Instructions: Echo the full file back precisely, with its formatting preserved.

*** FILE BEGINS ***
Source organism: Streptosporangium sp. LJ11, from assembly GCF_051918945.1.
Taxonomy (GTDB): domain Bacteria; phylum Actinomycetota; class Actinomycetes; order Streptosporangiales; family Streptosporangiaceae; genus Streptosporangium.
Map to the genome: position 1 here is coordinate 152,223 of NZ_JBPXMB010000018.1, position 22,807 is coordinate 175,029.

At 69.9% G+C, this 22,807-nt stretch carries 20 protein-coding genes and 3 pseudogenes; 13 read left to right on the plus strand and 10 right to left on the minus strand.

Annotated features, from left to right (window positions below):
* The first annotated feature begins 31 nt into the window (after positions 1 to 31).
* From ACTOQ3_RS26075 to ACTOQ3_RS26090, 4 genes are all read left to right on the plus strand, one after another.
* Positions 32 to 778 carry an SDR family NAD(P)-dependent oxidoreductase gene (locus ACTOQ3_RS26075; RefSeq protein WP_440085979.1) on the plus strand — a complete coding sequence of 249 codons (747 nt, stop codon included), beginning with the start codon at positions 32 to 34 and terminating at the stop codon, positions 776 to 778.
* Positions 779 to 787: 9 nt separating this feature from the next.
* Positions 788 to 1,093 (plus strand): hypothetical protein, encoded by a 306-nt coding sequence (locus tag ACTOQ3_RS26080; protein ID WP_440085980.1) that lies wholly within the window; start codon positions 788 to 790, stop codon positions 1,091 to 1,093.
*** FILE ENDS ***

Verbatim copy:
Source organism: Streptosporangium sp. LJ11, from assembly GCF_051918945.1.
Taxonomy (GTDB): domain Bacteria; phylum Actinomycetota; class Actinomycetes; order Streptosporangiales; family Streptosporangiaceae; genus Streptosporangium.
Map to the genome: position 1 here is coordinate 152,223 of NZ_JBPXMB010000018.1, position 22,807 is coordinate 175,029.

At 69.9% G+C, this 22,807-nt stretch carries 20 protein-coding genes and 3 pseudogenes; 13 read left to right on the plus strand and 10 right to left on the minus strand.

Annotated features, from left to right (window positions below):
* The first annotated feature begins 31 nt into the window (after positions 1 to 31).
* From ACTOQ3_RS26075 to ACTOQ3_RS26090, 4 genes are all read left to right on the plus strand, one after another.
* Positions 32 to 778 carry an SDR family NAD(P)-dependent oxidoreductase gene (locus ACTOQ3_RS26075; RefSeq protein WP_440085979.1) on the plus strand — a complete coding sequence of 249 codons (747 nt, stop codon included), beginning with the start codon at positions 32 to 34 and terminating at the stop codon, positions 776 to 778.
* Positions 779 to 787: 9 nt separating this feature from the next.
* Positions 788 to 1,093 (plus strand): hypothetical protein, encoded by a 306-nt coding sequence (locus tag ACTOQ3_RS26080; protein ID WP_440085980.1) that lies wholly within the window; start codon positions 788 to 790, stop codon positions 1,091 to 1,093.